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Island Hopper, Issue #007, Glorious Spring
September 01, 2016
September 2016: Issue #007
Welcome to Island Hopper! I hope you will discover lots about Phillip Island and the surrounding area.
South Gippsland Day TripNow that spring is here and the wattle is flowering, it’s the perfect time for a day trip around the beautiful green hills of South Gippsland.
From Phillip Island head along the Bass Highway into Wonthaggi, then follow the signs to Kongwak.
Kongwak Market is open every Sunday. Spend a bit of time browsing the stalls which sell art and craft, collectables, fresh local produce, books and hot food and more.
Fuel up with a coffee for the drive to Loch via Korumburra.
Loch, just off the South Gippsland Highway, is a quaint village and a great spot for day trippers.
The main street is lined with cafes plus shops selling crafts, antiques, curios and home wares.
Loch Brewery & Distillery dominates, located in a beautiful 100 year old brick building which had originally been a bank. Drop in to sample some ales and spirits.
We stopped in at Rustic Cacao Factory and Café. Here the owners have fused Spanish and Australian tastes with a menu of grills, served with your choice of chilli sauce from a range produced on the premises. With names like “nuclear” and “devastation” you can get the idea of the degree of hotness!
Do you know there is a scale that measures the heat of chillies? It’s called the Scoville Scale.
The chillies are actually grown by the owners so it’s a seriously authentic local product!
We just settled on the hot chocolate which, with a hint of cinnamon, was simply delicious.
After a wander around the village, including a visit to the suspension bridge over picturesque Allsop Creek, we drove 2 kilometres out of town up to Cape Horn Lookout.
Although only about 200 metres above sea level, the views are wonderful, from the snow on Mount Baw Baw to the Eureka Tower in Melbourne and around to Westernport Bay.
Bring your binoculars to fully appreciate the view.
On the South Gippsland Highway just west of town is the Gippsland Wine Company.
We had an informative afternoon learning about different grape varieties from vigneron Mark. The tasting includes 8 wines. Visitors can also buy a glass or bottle to simply enjoy in the friendly ambience.
The cellar door looks over the Loch valley and is the perfect spot to spend a few hours, especially in summer under the shady verandah.
From Loch continue along South Gippsland Highway for about 8 kilometres, turning left into St Helier Road.
Choose a route back via The Gurdies or shorten your trip by driving to Grantville and then to Phillip Island.
On your trip there are two cheese factories worth a visit. Prom Country Cheese at Moyarra, between Kongwak and Korumburra, offers award winning sheep milk cheeses.
Handmade artisan cheeses can be found at Bassine Cheese on the Bass Highway near Bass.
Note that both factories are closed during winter months, usually around July/August.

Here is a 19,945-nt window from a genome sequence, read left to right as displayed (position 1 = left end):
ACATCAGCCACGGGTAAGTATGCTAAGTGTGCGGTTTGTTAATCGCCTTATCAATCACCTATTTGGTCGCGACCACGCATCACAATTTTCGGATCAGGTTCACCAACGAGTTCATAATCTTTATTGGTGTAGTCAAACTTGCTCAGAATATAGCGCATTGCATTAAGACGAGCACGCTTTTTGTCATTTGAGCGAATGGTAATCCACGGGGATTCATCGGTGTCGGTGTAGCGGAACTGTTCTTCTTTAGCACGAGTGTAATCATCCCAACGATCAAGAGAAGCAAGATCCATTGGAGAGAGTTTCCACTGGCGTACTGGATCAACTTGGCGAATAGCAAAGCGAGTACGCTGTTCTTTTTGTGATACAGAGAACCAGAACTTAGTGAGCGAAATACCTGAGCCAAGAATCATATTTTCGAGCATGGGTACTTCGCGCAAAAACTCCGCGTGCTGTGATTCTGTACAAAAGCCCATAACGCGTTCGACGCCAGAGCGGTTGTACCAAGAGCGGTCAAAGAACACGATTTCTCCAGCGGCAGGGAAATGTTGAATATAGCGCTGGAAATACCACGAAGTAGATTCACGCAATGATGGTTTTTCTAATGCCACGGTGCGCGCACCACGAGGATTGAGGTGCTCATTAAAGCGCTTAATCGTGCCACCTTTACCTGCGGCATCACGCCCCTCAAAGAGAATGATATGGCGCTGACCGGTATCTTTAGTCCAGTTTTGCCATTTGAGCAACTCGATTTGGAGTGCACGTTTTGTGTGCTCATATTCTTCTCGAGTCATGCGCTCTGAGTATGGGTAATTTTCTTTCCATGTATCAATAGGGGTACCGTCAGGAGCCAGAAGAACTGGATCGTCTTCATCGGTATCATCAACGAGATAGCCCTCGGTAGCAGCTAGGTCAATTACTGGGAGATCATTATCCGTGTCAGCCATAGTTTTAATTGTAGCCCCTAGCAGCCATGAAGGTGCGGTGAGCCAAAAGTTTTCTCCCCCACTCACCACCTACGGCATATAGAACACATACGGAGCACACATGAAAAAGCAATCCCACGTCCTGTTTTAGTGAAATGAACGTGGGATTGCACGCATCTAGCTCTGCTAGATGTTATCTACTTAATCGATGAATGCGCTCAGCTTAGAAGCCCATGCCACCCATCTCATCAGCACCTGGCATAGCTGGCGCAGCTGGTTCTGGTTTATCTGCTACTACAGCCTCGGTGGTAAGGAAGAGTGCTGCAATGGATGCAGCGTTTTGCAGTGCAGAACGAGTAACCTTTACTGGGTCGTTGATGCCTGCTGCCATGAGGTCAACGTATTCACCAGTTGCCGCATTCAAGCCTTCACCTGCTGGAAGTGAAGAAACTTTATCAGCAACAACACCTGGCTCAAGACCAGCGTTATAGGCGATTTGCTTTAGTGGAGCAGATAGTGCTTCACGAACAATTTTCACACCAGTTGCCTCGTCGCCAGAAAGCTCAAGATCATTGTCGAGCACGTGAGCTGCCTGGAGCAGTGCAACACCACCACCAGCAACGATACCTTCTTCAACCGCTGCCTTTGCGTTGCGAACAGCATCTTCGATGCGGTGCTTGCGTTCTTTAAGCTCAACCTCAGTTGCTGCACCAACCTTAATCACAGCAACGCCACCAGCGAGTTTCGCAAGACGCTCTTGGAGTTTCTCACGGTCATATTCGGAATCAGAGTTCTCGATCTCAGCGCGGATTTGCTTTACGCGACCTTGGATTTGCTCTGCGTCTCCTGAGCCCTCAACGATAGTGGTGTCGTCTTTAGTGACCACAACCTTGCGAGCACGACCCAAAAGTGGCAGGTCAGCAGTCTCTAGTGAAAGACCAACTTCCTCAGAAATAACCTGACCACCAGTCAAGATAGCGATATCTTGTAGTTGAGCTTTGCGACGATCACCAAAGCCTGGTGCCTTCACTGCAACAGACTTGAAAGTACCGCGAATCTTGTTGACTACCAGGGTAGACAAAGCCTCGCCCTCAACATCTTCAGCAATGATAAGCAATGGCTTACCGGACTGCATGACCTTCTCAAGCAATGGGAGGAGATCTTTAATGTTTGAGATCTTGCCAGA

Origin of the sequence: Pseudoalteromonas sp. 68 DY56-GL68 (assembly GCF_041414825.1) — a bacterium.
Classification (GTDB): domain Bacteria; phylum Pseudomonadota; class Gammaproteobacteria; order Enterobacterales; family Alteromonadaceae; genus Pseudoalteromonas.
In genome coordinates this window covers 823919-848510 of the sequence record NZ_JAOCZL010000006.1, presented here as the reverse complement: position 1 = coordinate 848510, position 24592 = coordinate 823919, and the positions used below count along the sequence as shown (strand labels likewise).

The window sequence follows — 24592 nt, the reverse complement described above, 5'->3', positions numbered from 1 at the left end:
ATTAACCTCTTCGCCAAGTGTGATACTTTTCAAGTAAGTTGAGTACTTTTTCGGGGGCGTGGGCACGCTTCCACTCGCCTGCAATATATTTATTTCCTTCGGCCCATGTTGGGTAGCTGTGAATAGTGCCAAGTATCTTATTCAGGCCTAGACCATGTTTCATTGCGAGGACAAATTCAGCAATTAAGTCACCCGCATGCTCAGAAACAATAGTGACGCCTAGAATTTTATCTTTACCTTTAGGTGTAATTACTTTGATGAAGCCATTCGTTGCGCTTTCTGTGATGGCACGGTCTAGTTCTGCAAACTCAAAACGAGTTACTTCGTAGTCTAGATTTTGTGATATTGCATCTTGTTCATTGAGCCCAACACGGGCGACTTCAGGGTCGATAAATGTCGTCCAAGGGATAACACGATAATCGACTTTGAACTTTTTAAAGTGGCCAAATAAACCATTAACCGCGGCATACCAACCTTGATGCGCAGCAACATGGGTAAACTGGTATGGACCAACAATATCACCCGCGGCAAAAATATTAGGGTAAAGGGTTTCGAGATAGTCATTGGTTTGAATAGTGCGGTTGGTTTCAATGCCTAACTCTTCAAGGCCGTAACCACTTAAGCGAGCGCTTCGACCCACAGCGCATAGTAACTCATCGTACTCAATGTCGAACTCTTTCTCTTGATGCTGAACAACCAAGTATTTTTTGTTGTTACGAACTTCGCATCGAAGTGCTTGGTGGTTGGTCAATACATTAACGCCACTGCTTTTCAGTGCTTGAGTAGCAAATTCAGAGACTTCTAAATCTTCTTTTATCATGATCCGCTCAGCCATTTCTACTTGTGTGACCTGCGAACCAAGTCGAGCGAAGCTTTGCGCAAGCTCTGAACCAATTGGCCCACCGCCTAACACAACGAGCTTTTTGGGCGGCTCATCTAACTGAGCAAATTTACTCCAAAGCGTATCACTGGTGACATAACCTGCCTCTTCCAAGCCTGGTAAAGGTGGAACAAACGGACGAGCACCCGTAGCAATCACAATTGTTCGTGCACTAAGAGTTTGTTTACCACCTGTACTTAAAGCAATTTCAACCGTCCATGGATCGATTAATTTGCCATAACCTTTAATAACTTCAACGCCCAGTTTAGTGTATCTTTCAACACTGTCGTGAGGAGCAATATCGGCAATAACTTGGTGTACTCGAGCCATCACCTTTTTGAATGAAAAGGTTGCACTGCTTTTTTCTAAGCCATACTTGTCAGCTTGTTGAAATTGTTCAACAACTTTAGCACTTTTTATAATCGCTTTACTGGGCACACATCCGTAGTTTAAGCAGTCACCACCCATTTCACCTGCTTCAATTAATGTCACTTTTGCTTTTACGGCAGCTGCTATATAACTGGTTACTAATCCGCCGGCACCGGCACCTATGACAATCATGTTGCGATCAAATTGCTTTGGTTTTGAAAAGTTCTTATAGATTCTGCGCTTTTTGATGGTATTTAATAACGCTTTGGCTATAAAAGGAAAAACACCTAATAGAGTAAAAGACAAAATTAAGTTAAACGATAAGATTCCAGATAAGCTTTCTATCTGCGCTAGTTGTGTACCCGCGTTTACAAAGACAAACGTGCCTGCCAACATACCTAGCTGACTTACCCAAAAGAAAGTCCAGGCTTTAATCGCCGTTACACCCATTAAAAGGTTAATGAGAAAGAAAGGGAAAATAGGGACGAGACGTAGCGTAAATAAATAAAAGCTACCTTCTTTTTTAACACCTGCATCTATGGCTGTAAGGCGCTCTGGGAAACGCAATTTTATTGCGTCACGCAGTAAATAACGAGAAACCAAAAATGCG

Food and WineWho would have thought Phillip Island needed another café?
Not me, but the new The Waterboy Café in Cowes (opened in June) has quickly become an island favourite so it just goes to show.
Open for breakfast, lunch or just a coffee, the café is a popular spot.
Recently we went for Sunday breakfast. It was crowded, and not only with people. Outside the dog water bowls had a nice little crowd tied up nearby as well!
My favourite Sunday breakfast is eggs so I ordered the poached free range eggs on gluten free bread with smoked salmon. No complaints here!
All washed down with numerous cups of tea and the Sunday paper on the side.
This café will be a hit with summer visitors.
Mystery and ConspiracyI love a good story and a touch of conspiracy.
And the provenance of the cannon displayed in the garden at Churchill Island Heritage Farm is controversial.
According to the Amess family, who lived on the island at the time, the cannon came from the "Shenandoah", an American Civil War ship of the Confederate States.
Shenandoah left London in 1864 with the intention of disrupting American whaling fleets in the Bering Sea (whale oil was used for industry).
Shenandoah arrived in Melbourne in January/February 1865 and underwent repairs at Williamstown.
Sadly, the claim that the cannon was a gift from the captain of Shenandoah has been proved false.
Opponents of the gift theory put forward that the cannon at Churchill Island is not of the same type carried by Shenandoah. There are differing opinions on whether Samuel Amess, a councillor who later became Lord Mayor of Melbourne, was of sufficient importance to receive a gift of this sort.
Plus, the giving of weapons to foreigners was actually an illegal act.
It is possible the cannon came from a merchant ship, one of the “prizes” captured by Shenandoah before reaching Melbourne. However there is no mention of it in prize lists.
There are so many twists and turns in this mystery it seems it will never be solved.
Meanwhile, I wonder if there is any connection to the cannon ball found on a Phillip Island farm and now displayed in the Phillip Island Historical Museum.....
What's On in SeptemberSeptember 9/11 - Shannons Nationals (Motor racing)
September 10 - Island Craft Market
September 18 - Phillip Island Jazz Club
September 24 - Churchill Island Farmers Market
September 24 - Market on Chapel
Comments? Ideas? Feedback? I'd love to hear from you. Just reply to this e-zine and tell me what you think!
See you next month!
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